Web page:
‘A propos de pâte sonore… le trompettiste britannique Tom Arthurs, dont la magnifique sonorité vient d’emblée investir l’espace scénique.’
(Thierry Quenum, Jazzman, France)

‘Un trompettiste dont la sonorité chantante et le lyrisme naturel entrent idéalement en résonance avec ses aspirations au pur plaisir des sons.’
(M.B., Le Temps, Switzerland)

‘Arthurs… se descubrió como un poeta del sonido. Se recrea en la belleza de cada nota, como si cada una de ellas fuera la última y más importante. Todas tienen peso, y a la vez una ligereza asombrosa. Sobrevuela el paisaje sonoro con tacto, roza con levedad el suelo armónico y rítmico que le ofrece el trío y danza con él, un baile de sensualidad susurrada. La exuberancia de lo frágil.’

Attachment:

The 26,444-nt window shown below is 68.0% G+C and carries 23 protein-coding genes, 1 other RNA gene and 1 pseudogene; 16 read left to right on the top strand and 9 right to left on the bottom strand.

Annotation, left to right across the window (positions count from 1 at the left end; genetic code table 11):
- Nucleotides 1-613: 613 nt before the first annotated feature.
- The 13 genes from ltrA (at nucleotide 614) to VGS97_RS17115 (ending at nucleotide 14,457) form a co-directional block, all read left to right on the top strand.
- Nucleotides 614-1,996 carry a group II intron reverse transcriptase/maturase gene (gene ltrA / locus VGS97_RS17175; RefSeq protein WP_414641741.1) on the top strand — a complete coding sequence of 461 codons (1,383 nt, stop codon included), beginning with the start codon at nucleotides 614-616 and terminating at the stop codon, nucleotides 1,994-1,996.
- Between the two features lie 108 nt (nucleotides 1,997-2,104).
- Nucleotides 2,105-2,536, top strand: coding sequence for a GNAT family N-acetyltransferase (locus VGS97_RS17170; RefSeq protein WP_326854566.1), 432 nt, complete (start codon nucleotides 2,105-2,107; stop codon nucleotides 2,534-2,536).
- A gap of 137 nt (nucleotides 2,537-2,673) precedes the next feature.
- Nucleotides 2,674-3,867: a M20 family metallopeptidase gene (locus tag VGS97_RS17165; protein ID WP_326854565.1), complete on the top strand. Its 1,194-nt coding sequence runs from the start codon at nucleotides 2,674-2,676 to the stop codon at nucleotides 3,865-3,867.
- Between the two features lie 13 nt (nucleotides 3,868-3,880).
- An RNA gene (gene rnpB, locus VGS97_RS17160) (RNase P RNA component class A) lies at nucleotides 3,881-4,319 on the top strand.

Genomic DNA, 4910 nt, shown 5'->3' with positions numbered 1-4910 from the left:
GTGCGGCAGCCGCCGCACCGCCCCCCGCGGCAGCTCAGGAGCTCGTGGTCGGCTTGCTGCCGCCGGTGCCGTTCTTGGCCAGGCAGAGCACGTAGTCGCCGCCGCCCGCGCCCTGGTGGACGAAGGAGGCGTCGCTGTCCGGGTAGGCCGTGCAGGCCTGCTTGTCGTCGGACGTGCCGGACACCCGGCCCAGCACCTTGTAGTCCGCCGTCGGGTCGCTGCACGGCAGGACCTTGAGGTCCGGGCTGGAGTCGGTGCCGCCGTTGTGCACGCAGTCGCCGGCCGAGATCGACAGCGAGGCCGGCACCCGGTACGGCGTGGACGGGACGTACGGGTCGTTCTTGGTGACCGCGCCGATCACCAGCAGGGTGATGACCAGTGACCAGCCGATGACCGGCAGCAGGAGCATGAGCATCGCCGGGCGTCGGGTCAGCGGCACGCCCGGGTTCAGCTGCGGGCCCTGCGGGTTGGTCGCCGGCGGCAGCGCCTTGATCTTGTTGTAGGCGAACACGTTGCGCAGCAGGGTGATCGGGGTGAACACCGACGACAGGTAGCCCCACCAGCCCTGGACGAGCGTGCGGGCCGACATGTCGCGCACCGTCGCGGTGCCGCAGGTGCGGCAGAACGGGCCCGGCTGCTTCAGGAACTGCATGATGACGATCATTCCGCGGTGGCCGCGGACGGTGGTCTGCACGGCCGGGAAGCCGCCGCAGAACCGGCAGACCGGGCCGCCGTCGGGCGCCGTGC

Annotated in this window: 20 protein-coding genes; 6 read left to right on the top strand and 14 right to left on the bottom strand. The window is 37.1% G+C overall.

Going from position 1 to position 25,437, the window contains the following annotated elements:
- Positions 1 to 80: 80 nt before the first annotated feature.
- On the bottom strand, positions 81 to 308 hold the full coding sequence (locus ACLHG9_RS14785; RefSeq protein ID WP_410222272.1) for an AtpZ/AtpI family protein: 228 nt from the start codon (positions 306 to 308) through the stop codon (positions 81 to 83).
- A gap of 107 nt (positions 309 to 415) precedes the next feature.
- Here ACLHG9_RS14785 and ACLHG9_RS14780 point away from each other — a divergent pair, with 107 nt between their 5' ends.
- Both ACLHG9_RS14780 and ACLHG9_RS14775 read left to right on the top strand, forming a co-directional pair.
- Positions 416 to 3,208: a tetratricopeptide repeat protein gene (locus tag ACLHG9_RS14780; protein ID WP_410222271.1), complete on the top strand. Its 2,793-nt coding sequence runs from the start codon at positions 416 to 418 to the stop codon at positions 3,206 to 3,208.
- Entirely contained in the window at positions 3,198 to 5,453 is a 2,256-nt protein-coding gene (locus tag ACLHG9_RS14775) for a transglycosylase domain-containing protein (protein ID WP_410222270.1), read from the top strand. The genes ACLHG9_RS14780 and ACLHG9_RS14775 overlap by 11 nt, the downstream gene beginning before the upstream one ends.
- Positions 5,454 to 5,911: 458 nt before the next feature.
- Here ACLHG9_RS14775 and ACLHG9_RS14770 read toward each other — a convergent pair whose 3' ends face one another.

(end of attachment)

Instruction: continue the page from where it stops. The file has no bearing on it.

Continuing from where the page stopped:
(Carlos Pérez Cruz, elclubdejazz.com, Spain)

‘Tom Arthurs took a handful of superb, austere Kenny Wheeler-like solos that were the highlights of the set.’
(Bruce Gallagher, Downtown Music Gallery, on a Miles Perkin Quartet concert in Victoriaville, Canada)

‘German pianist Julia Hülsmann gave – for my taste – the best performance of her already enormously varied career. In trumpet player Tom Arthurs, Hülsmann has found a wonderful counterpart for her poetic ingenuity.’
(Ulrich Olshausen, FAZ, Germany, reviewing the Julia Hülsmann Quartet at the Münster Festival)